Here's what a Silicon Valley boss thinks of Australia's startup scene

Zuora founder and CEO Tien Tzuo.

Tien Tzuo is the epitome of the Silicon Valley dream.

Despite holding an electrical engineering degree from Cornell University, his career started off at Oracle in the early 90s where he worked in sales for over 6 years. After leaving the company to earn an MBA from Stanford, he found himself at Salesforce, where he eventually became the company’s chief marketing officer and chief strategy officer. A huge achievement for anyone.

But in 2007, after realising that the entire software market was changing, he set off to create his own company, Zuora, a software as a service provider for the subscription economy.

Today, Zuora has raised almost $US250 million, employs over 600 people and is valued at around $1 billion. Other big companies like Box, News Corp, Fairfax Media and Zendesk are all customers across the world.

While at Salesforce, Tzuo noticed the huge shift happening in the world, where customers were no longer buying software or products, but rather looking to subscribe, forcing companies to keep pushing and innovating to earn their business.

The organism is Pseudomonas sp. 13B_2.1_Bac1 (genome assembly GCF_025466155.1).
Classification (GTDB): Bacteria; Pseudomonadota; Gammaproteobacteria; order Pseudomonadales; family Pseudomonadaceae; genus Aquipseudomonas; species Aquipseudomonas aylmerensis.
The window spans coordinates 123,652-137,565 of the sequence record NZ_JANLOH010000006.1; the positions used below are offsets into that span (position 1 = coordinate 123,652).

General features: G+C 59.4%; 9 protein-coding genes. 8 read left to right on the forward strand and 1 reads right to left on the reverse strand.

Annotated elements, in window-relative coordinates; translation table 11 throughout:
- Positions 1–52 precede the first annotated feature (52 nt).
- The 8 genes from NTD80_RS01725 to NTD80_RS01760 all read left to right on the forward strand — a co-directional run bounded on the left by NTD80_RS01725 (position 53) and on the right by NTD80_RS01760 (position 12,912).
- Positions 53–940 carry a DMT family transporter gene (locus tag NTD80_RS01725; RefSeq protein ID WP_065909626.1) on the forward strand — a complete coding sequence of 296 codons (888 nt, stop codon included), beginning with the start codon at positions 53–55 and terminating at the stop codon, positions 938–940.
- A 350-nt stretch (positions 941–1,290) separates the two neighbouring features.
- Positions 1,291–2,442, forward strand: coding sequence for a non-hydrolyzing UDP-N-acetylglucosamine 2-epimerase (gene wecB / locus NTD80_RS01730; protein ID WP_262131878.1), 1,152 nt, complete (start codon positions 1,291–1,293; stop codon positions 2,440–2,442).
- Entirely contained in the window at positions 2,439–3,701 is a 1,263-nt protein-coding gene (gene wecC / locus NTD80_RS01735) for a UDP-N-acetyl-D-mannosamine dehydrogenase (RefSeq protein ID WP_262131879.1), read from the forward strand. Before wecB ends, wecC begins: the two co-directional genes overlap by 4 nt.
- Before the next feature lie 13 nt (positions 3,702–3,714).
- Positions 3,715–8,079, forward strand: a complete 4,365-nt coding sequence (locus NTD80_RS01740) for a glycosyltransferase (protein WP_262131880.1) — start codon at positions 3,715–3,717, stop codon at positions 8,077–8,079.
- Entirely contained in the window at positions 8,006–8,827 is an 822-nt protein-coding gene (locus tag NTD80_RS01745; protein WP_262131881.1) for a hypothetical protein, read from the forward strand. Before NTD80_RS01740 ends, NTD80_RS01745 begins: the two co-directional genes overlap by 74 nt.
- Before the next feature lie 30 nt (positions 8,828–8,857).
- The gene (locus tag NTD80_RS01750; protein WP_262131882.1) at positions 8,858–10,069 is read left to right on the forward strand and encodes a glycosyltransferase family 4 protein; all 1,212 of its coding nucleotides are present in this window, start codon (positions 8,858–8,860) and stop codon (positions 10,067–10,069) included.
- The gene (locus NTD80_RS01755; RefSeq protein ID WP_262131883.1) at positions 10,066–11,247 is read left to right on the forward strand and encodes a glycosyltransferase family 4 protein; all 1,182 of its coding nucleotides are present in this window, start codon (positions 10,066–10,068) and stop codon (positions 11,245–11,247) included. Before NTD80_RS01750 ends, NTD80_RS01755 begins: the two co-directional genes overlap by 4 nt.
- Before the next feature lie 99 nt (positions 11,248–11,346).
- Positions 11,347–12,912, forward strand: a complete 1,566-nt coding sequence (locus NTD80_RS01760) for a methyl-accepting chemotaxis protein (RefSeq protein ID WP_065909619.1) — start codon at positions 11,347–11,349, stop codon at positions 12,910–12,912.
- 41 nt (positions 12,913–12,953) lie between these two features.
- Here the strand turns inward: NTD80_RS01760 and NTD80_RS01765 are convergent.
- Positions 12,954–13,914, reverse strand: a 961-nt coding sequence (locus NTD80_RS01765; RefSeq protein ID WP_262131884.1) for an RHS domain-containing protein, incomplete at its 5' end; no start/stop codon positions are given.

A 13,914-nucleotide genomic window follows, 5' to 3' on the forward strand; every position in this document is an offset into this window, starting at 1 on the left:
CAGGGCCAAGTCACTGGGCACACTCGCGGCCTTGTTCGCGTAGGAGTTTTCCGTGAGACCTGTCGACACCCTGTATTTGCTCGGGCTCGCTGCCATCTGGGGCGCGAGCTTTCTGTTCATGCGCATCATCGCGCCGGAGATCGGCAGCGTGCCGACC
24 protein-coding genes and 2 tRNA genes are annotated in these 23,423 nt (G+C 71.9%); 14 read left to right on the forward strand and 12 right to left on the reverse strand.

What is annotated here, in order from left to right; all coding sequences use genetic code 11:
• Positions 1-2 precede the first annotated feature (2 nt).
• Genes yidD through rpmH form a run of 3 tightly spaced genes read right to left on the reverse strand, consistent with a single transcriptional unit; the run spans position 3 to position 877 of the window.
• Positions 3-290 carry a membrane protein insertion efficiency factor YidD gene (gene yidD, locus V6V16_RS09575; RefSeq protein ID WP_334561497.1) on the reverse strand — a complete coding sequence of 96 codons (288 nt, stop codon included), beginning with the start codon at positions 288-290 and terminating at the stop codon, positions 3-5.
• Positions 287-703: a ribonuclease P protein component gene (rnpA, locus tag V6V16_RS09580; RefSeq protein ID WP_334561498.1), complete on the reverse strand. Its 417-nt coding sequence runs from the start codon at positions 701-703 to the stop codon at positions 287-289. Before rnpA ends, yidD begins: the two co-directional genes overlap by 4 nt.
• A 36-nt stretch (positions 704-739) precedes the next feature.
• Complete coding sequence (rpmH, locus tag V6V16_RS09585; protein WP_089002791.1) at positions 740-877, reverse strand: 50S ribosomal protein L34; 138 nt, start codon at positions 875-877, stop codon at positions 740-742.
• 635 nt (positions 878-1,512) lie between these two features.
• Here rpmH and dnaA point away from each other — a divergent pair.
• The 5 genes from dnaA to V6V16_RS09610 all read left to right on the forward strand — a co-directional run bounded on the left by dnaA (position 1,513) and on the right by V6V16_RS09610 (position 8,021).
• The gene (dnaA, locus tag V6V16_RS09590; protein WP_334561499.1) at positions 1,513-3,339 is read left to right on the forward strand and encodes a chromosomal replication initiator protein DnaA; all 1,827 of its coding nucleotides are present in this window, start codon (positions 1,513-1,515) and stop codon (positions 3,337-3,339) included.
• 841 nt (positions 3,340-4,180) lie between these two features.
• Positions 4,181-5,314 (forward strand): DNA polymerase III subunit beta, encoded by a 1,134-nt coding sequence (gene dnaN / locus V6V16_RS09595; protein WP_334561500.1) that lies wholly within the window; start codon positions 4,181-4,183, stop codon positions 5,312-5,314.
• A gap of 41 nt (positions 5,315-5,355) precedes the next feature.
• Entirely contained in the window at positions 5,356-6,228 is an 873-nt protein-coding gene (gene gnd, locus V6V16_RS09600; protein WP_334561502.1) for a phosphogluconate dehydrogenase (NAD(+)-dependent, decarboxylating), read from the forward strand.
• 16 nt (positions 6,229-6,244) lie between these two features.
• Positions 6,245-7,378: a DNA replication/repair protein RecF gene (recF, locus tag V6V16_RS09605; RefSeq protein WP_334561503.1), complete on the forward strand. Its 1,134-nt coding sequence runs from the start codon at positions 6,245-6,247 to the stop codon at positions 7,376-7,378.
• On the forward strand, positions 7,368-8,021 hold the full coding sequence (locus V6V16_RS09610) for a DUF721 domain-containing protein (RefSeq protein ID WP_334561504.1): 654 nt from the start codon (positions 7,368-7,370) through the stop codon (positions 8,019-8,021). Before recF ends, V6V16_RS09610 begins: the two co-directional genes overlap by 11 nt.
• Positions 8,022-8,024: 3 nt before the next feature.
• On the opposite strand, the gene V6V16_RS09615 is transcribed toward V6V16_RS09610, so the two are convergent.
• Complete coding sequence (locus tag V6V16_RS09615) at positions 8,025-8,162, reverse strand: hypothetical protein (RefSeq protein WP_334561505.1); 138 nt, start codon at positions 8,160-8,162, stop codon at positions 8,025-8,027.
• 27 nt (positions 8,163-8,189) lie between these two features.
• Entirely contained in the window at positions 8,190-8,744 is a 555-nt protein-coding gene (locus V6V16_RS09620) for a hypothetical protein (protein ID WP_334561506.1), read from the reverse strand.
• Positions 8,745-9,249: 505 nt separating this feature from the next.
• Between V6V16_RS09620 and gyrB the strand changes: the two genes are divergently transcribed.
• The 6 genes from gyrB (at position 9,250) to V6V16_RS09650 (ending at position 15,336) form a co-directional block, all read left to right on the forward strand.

“We realised that the whole world was going this way and this was a new opportunity,” Tzuo told Business Insider.

“We said that’s a big idea, because SAP and Oracle are the ones powering the world’s companies today but they will not be tomorrow. So we set off to be the thing that will power the world tomorrow.”

This shift hasn’t just happened in software too, but with entertainment, newspapers and transport. The huge disruptions the likes of Netflix and Uber have caused in their respective industries are prime examples.

The reason it has become so successful Tzuo says, is because people inherently just want outcomes — they don’t want to worry about how they get there.

“We want outcomes from somebody and want an outcome from someday who does a better job than ourselves. We just want to get from point A to point B,” he said.

“If I want to be entertained why should I have to worry about if I have the DVD or if I have to go to the store? That’s where the world is going.